The board of the Public Employees’ Retirement System voted unanimously Tuesday to continue its stonewalling of the public’s access to its records, according to the Las Vegas newspaper.
Nevada Policy Research Institute sued PERS back in July for again refusing to release records showing the names of pensioners and the amounts of their pension. The Reno newspaper sued for those records in 2013 and won in the state Supreme Court, which found the records are clearly covered under the state public records law.
But PERS, after releasing some records as required by law, changed its recordkeeping practices conceal the names of pensioners by filing information under non-disclosable Social Security numbers instead of names, clearly a ruse to dodge the court’s ruling.
Today’s paper quoted the board’s attorney as saying the state Supreme Court should provide “black and white guidance” on how to balance confidentiality statutes and public information.
That court has already done so. In black and white.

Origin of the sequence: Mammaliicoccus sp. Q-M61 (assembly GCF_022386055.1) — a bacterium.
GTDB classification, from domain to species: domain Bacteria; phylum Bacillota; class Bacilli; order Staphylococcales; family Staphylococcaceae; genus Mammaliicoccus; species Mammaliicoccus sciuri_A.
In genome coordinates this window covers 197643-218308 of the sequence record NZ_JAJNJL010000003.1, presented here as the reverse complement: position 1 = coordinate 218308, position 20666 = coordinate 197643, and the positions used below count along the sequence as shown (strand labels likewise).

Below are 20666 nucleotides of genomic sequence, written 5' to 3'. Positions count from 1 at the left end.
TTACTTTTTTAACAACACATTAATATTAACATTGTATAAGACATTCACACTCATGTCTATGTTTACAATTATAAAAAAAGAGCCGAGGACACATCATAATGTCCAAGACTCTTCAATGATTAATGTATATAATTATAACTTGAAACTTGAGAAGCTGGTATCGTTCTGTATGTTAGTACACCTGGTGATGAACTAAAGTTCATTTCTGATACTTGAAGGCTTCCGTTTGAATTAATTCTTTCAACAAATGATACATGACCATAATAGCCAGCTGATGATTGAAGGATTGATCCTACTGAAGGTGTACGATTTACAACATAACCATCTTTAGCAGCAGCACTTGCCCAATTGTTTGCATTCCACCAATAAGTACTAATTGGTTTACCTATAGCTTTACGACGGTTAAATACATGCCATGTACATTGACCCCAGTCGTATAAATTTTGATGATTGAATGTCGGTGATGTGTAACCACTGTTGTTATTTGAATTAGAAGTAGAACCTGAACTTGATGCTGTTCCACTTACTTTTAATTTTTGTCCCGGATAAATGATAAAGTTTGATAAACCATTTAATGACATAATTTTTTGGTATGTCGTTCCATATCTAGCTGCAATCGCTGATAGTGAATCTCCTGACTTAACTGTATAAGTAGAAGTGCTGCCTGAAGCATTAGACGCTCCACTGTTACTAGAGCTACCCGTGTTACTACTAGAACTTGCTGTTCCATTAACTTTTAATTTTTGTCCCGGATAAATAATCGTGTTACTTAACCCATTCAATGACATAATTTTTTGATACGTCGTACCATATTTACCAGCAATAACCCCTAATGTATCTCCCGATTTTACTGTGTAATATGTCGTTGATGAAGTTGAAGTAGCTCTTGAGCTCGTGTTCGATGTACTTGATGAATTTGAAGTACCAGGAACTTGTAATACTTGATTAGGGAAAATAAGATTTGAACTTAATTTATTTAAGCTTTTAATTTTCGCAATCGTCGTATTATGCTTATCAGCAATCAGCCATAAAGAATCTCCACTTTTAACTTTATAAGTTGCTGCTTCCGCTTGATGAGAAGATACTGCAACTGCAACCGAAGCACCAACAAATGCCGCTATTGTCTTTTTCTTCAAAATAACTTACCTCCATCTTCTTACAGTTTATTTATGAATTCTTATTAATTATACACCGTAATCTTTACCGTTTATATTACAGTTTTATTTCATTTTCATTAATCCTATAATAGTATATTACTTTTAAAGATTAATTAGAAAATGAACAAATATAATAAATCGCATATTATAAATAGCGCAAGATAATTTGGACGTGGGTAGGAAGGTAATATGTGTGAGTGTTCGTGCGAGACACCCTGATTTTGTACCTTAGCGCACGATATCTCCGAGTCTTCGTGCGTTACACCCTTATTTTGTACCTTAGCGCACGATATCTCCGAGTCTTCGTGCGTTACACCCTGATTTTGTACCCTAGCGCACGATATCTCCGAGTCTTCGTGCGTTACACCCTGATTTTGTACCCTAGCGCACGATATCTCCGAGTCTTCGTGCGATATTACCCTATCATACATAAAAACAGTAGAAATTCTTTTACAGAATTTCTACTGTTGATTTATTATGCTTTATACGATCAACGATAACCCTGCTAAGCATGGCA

This past week District Court Judge James Wilson spelled out clearly his rationale to requiring the records to revealed:
Considering the purpose of the NPRA (Nevada Public Records Act), to foster democratic principles by providing member of the public with access to public books and records; the legislative mandate that courts construe the NPRA liberally to carry out this important purpose; the legislative mandate that any exemption, exception or balancing of interests which limits or restricts access to public books and records by members of the public must be construe3d narrowly; the lack of evidence that producing the requested information, retiree name, years of service credit, gross pension benefit amount, year of retirement, and last employer would require unreasonable demands or costs or PERS; the fact that PERS altered its procedure in providing information to its actuary to eliminate the names of retirees in part because of the Reno Newspapers decision, the court concludes that PERS does have a duty to create a document that contains the requested information. (npri-v-pers-ruling)
PERS is wasting time and taxpayer dollars in a futile gesture, because in 2015, two years after the Reno newspaper ruling, the high court decided: “When an agency has a computer program that can readily compile the requested information, the agency is not excused from its duty to produce and disclose that information.“